All Jacked Up and Full of Worms is a squeamy good time, as inspired by nonsense sketch comedy as it is Cronenbergian body horror.
Whatever else it has going for it, All Jacked Up and Full of Worms very literally delivers exactly what it says on the tin. A goofy, sometimes nightmarish descent into drug-fueled insanity, All Jacked Up suggests just enough of a traditional narrative that viewers might be lulled into a false sense of security — certainly the filmmakers wouldn’t dare go there, you might think, before the filmmakers do indeed go right where you hoped they wouldn’t. It’s visceral and occasionally disturbing, but it’s never boring. Ostensibly the story of put-upon janitor Roscoe (Phillip Andre Botello), the film charts his increasingly desperate attempts to get high with his girlfriend Samantha (Betsey Brown), who has started sleeping with someone else. We’re also introduced to Benny (Trevor Dawkins), a schlubby heap of a man who is fixated on becoming a father. Believing it will bring some kind of meaning to his unremarkable life, Benny orders a sex doll that looks like a baby and proceeds to care for it as if it was alive, telling anyone within earshot that he’s now a proud daddy.
Cutting back and forth between these two hapless men, writer/director Alex Phillips seems at first to be charting some kind of millennial arrested development, a modern-day man-child tale, except consisting of a duo who are also mentally unstable and occasionally disgusting. Benny eventually finds himself with a sex worker, Henrietta (Eva Fellows), but rather than screwing her he instead beseeches her to become the mother of his “child.” She plays along, but only until the money runs out for their allotted time. Roscoe and Benny soon cross paths, and after being supplied hallucinogenic worms by Henrietta, the pair become addicted. Rampaging around a low-rent motel, the men consume copious amounts of the squirmy things while barging into rooms and getting high with strangers. Eventually, another couple enters the film, and things are turned up a notch. Biff (Mike Lopez) and his girlfriend are the dark inverse of Roscoe and Benny, aggressive and violent and totally unhinged. Taking a queue from these agents of chaos, the film proceeds to devolve into a miasma of kidnapping, torture, and murder.
This brief description makes the movie sound more traditional and linear than it actually is. But even the early goings purposefully unmoor the dramaturgy, unleashing a cacophony of incongruous sights and sounds. These people are always high, and the movie follows their lead, constantly blurring the line between what’s real and what’s imagined. Images emanating from television screens littered across every interior location begin to overwhelm the central diegesis of the movie, like an alternate film from another dimension trying to butt in and take over. Phillips inserts all manner of cut-aways, non-sequiturs, and grotesque surrealist flourishes. Like an exquisite-corpse game constructed out of slimy viscera or a Burroughs-esque cut-up, it’s not always entirely clear how one scene segues to another, or what anyone’s motivation is other than scoring more worms. No matter, as the film’s virtues have virtually nothing to do with any traditional standards of quality.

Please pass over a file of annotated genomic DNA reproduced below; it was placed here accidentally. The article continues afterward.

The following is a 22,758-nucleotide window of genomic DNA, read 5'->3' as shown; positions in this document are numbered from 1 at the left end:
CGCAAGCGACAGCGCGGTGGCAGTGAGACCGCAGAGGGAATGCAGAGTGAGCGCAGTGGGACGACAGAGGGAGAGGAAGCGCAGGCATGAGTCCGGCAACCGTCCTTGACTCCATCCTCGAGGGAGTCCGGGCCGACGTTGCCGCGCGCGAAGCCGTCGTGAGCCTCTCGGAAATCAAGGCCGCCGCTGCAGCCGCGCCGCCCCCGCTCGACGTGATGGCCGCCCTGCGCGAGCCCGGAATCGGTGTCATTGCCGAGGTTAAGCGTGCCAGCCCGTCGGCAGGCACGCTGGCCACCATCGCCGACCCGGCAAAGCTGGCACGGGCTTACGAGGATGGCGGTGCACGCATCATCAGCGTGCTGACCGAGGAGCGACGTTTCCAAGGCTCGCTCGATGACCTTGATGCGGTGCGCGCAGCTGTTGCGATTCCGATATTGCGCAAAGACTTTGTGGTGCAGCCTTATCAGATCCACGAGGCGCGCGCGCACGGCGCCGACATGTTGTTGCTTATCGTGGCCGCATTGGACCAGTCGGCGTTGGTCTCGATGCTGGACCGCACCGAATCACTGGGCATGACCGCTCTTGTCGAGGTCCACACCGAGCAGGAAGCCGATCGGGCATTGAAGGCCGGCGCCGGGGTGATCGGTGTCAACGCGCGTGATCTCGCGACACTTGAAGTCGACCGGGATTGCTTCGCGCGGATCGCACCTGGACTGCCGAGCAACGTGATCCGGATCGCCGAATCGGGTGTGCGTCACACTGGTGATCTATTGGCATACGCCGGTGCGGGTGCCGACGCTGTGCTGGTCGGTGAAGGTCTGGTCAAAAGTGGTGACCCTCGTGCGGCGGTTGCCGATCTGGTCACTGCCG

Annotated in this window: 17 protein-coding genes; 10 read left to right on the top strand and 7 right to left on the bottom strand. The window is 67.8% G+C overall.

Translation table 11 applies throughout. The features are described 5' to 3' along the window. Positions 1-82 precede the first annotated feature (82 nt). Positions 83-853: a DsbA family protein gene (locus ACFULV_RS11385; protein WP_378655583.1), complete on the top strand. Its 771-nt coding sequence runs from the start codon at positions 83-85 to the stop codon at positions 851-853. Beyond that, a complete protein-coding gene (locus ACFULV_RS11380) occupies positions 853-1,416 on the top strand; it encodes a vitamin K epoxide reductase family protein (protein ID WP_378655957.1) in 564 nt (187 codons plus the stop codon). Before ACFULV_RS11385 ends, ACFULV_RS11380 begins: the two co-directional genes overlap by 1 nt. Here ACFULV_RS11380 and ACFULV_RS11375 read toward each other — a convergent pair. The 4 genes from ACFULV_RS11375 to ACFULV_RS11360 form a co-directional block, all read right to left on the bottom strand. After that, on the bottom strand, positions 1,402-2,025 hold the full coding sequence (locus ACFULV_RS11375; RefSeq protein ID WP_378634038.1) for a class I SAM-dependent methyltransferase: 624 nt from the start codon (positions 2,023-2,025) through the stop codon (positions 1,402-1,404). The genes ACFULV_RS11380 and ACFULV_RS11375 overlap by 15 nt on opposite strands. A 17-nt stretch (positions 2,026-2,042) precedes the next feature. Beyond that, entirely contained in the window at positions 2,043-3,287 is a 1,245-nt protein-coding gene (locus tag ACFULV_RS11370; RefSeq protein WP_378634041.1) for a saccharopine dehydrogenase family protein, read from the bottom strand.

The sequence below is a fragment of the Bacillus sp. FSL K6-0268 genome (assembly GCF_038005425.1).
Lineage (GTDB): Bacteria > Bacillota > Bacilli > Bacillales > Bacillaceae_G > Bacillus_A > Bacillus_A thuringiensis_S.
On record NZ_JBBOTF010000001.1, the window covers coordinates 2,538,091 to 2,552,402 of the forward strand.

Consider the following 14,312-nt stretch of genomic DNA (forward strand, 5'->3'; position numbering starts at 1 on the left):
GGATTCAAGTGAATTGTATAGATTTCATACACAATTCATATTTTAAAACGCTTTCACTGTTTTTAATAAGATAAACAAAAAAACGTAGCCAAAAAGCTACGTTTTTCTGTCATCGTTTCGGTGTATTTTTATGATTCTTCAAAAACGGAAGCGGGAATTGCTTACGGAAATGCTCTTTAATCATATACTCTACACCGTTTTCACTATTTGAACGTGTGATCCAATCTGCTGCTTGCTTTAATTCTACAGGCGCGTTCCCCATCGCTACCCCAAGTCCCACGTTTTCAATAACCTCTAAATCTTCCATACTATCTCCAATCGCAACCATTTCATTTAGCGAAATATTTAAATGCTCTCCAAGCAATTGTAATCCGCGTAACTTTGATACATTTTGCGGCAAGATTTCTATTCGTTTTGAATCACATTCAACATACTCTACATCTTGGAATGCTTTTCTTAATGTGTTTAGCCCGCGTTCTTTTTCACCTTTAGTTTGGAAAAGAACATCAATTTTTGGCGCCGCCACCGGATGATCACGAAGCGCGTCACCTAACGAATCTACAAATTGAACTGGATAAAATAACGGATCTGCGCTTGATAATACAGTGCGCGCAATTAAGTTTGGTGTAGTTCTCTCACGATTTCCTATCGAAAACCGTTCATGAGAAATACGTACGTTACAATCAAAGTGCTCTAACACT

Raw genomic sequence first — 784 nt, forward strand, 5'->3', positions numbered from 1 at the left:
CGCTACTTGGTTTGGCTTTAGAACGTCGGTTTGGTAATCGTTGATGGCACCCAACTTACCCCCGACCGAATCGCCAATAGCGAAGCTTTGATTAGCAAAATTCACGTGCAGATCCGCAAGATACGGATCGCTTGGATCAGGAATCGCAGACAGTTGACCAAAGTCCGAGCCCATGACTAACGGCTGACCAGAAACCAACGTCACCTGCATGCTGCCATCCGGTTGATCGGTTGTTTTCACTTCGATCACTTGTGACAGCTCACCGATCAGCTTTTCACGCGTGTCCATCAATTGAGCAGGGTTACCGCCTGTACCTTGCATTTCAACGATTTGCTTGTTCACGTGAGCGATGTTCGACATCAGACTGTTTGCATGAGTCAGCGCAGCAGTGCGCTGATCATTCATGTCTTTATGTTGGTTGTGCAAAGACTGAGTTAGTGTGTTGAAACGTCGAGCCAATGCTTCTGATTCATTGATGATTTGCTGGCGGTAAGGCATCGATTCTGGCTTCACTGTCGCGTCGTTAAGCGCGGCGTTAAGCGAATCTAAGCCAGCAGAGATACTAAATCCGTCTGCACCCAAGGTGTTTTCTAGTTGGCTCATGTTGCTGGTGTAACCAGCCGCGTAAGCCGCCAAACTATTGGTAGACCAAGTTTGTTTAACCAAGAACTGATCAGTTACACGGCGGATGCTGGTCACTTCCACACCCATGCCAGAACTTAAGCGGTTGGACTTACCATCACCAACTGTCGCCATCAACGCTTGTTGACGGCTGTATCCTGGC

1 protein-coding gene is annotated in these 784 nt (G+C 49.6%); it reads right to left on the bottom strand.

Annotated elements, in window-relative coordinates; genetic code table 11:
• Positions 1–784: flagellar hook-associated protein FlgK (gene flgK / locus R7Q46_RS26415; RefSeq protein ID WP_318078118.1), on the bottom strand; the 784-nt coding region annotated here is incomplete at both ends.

But for all the distressing imagery on screen, the actors are having so much fun that their vibe becomes infectious. The frequent handmade special effects are cheap, and all the more effective for it. By the time people’s heads are turning into orifices and spewing fluids while someone else is being reborn as some kind of worm-god (the end credits list a “worm baby,” a “worm eater,” and a “worm king,” so take your pick), you’ll either be throwing up or chuckling along with it. The movie is frequently very funny, a clear case of friends goofing around and trying to one-up each other, seemingly as inspired by sketch comedy, improv, and Johnny Ryan’s Angry Youth Comix as they are by Cronenberg (the director most referenced in other assessments of the film). If you squint, you can find some deeper anxieties about parenthood and urban displacement, as well as the allure of getting high to pass the time (not for nothing is this a Covid production). But any attempt to psychoanalyze the proceedings is met with a determined bit of inspired nonsense. All Jacked Up and Full of Worms is having a good time, and wants to take you along for the ride — if you’ve got the stomach for it.
You can currently catch Alex Phillips’ All Jacked Up and Full of Worms in theaters or streaming on Screambox beginning November 8.
Originally published as part of Fantasia Fest 2022 — Dispatch 5.